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Northwestern University

Jeremiah S. and Helen James Lecture

Michael Rakowitz

Ghosts, Hosts, Monuments, Admonishments, and Substitutes

Thursday, May 27, 2021 | 5p.m. CST
Virtual Event | Free and open to the public

register for the lecture

The 2021 Jeremiah S. and Helen James Lecture in Assyrian Civilization and Culture will be delivered by Northwestern Professor and Artist Michael Rakowitz.

Michael Rakowitz

Michael Rakowitz (above) is an artist living and working in Chicago. Rakowitz’s work is informed by his Iraqi-Jewish heritage and extensive research on cultural objects and events. His creations critique colonization and underline the relevance of artifacts that have been lost, looted, or destroyed and the stories of people who have suffered from ongoing violence.

His work has appeared in venues worldwide including dOCUMENTA (13), P.S.1, MoMA, MassMOCA, Castello di Rivoli, Palais de Tokyo, the 16th Biennale of Sydney, the 10th and 14th Istanbul Biennials, Sharjah Biennial 8, Tirana Biennale, National Design Triennial at the Cooper-Hewitt, Transmediale 05, FRONT Triennial in Cleveland, and CURRENT: LA Public Art Triennial. He has had solo projects and exhibitions with Creative Time, Tate Modern in London, The Wellin Museum of Art, MCA Chicago, Lombard Freid Gallery and Jane Lombard Gallery in New York, SITE Santa Fe, Galerie Barbara Wien in Berlin, Rhona Hoffman Gallery in Chicago, Malmö Konsthall, Tensta Konsthall, and Kunstraum Innsbruck.

Rakowitz is the recipient of the 2020 Nasher Prize; the 2018 Herb Alpert Award in the Arts; a 2012 Tiffany Foundation Award; a 2008 Creative Capital Grant; a Sharjah Biennial Jury Award; a 2006 New York Foundation for the Arts Fellowship Grant in Architecture and Environmental Structures; the 2003 Dena Foundation Award, and the 2002 Design 21 Grand Prix from UNESCO. He was awarded the Fourth Plinth commission in London’s Trafalgar Square, on view through 2020. A survey of his work traveled from Whitechapel Gallery in London, to Castello di Rivoli Museo d’Arte Contemporanea in Torino, and is currently on view at The Jameel Arts Centre in Dubai.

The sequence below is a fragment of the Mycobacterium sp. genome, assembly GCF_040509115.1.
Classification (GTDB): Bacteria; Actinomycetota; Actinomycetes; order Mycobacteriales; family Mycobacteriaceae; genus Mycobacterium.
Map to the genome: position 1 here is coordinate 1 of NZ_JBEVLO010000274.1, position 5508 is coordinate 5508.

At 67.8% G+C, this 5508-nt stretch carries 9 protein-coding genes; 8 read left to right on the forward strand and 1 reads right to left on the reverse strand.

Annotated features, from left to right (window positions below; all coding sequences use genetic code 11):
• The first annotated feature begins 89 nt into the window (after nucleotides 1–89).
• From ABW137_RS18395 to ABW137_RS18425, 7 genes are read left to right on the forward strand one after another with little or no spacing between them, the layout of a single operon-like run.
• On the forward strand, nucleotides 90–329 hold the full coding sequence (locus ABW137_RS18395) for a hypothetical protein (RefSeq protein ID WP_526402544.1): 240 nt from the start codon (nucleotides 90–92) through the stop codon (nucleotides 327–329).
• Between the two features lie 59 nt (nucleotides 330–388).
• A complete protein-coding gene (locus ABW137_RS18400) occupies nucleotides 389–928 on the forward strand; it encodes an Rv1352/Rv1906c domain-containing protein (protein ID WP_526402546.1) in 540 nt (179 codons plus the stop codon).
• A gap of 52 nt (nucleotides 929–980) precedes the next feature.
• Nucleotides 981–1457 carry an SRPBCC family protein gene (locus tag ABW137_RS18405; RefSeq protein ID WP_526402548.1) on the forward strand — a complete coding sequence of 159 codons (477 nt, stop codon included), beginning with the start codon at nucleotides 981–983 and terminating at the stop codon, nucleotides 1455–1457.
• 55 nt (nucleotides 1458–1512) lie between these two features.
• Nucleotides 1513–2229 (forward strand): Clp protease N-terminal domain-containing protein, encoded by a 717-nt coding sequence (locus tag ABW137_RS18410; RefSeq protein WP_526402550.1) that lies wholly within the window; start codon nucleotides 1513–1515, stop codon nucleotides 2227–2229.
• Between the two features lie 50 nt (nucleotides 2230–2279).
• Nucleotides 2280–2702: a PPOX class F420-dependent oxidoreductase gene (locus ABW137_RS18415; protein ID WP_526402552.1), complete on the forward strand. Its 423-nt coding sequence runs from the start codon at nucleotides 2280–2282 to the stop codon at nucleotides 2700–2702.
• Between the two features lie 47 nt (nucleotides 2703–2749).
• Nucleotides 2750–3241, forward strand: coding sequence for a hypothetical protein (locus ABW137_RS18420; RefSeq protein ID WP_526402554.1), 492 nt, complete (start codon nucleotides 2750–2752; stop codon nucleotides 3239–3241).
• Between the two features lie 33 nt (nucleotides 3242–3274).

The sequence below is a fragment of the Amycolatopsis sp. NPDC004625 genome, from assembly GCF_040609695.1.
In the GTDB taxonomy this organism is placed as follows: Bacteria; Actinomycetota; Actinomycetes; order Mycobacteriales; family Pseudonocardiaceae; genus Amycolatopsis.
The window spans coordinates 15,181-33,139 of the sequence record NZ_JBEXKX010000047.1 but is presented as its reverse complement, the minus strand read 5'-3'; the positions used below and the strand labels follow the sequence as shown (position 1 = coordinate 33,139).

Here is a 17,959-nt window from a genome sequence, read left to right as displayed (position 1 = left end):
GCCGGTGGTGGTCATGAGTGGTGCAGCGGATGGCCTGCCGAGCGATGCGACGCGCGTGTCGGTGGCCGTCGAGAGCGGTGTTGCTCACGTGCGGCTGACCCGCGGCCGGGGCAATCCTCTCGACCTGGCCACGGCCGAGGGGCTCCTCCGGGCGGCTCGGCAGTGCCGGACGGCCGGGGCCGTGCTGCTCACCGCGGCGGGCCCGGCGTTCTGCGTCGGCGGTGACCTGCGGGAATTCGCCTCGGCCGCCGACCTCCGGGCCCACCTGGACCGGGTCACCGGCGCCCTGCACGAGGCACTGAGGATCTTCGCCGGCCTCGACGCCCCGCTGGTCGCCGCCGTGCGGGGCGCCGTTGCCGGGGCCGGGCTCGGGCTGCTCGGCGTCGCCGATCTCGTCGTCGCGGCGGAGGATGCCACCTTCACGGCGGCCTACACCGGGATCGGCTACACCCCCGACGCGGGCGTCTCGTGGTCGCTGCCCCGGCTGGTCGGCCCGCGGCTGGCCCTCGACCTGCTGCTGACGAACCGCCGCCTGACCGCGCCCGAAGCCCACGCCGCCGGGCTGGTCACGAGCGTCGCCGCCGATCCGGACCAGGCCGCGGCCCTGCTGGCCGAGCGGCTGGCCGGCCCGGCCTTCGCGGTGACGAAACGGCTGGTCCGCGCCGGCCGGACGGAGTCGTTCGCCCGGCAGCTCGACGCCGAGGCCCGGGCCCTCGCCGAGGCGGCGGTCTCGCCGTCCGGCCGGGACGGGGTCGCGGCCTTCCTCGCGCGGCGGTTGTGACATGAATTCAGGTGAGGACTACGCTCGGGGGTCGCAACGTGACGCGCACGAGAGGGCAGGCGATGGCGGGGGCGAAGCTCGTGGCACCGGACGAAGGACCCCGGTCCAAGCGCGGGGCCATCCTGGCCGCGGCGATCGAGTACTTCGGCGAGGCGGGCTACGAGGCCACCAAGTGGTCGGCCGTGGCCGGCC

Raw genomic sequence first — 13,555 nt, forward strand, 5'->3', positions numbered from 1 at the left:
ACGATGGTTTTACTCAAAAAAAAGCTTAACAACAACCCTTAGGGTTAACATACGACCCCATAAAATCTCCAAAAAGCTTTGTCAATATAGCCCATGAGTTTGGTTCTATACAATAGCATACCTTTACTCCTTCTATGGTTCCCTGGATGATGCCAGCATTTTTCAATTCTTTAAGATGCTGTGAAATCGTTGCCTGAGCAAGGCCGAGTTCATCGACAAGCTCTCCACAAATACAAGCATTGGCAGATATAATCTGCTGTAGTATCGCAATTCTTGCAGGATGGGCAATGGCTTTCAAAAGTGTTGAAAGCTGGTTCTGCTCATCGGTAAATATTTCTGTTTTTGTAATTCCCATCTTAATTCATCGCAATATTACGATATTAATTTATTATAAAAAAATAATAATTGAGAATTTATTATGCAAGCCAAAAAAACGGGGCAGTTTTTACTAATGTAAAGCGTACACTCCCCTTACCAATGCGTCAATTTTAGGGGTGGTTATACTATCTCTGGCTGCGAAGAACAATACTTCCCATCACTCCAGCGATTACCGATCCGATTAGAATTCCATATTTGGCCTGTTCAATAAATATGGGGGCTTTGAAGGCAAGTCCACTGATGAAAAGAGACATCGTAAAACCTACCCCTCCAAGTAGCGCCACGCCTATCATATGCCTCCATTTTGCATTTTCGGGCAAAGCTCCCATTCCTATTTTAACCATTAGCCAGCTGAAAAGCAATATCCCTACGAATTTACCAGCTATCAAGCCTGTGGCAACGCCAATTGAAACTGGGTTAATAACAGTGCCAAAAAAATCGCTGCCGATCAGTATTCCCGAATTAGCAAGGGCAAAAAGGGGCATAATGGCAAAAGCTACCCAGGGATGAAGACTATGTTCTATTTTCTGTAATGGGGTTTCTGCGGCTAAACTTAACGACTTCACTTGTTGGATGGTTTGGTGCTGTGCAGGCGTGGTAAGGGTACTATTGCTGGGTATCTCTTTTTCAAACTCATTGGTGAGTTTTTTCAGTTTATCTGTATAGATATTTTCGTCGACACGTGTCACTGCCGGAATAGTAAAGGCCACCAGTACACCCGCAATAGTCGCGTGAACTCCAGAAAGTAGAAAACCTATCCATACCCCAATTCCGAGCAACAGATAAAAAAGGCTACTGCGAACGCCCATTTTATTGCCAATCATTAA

Rakowitz is Professor of Art Theory and Practice at Northwestern University, and is represented by Rhona Hoffman Gallery, Chicago; Jane Lombard Gallery, New York; and Barbara Wien Galerie, Berlin.

Thanks to the generosity of the James family, this annual lecture serves to promote understanding and scholarship of both ancient and modern Assyrian culture.

This lecture will take place virtually on Zoom on May 27 at 5p.m. CST. register for the lecture

About the Jeremiah S. and Helen James Lectureship

The Jeremiah S. and Helen James Lectureship on Assyrian Civilization and Culture was established in 1999 by the late Helen James Schwarten, a prominent and active member of the Assyrian community. The Lectureship was conceived with the purpose of promoting understanding and scholarship of both ancient and modern Assyrian culture.

Mrs. Schwarten’s gift to Northwestern University was just one of the ways in which she expressed her commitment to the Assyrian community. She sponsored educational and cultural events for adults, endowed hundreds of college scholarships for young people, formed a library and museum, and helped countless immigrants make new lives for themselves in America. She was also a longstanding board member of the Presbyterian Homes and the McCormickTheological Seminary. As a young girl, Mrs. Schwarten fled Iran with her family and after three years arrived in the United States. A devout Presbyterian, she met her first husband, Jeremiah (Jerry) Sargis James at church.

Mr. James –also an Assyrian immigrant–came to the United States while a teenager. In 1950 he founded J.S. James & Company, a building management firm, and later the James Investment Company. He also served as a trustee of the McCormick Theological Seminary and the Evans Scholars Foundation. Jeremiah and Helen James raised two sons, Edward and Kenneth, who have followed in their parents’ footsteps of philanthropy and devotion to the Assyrian community. Northwestern University is honored to perpetuate the educational tradition of the late Jeremiah S. James and Helen James Schwarten with this lecture series.

For additional information, contact Weinberg College Events at wcas-events@northwestern.edu

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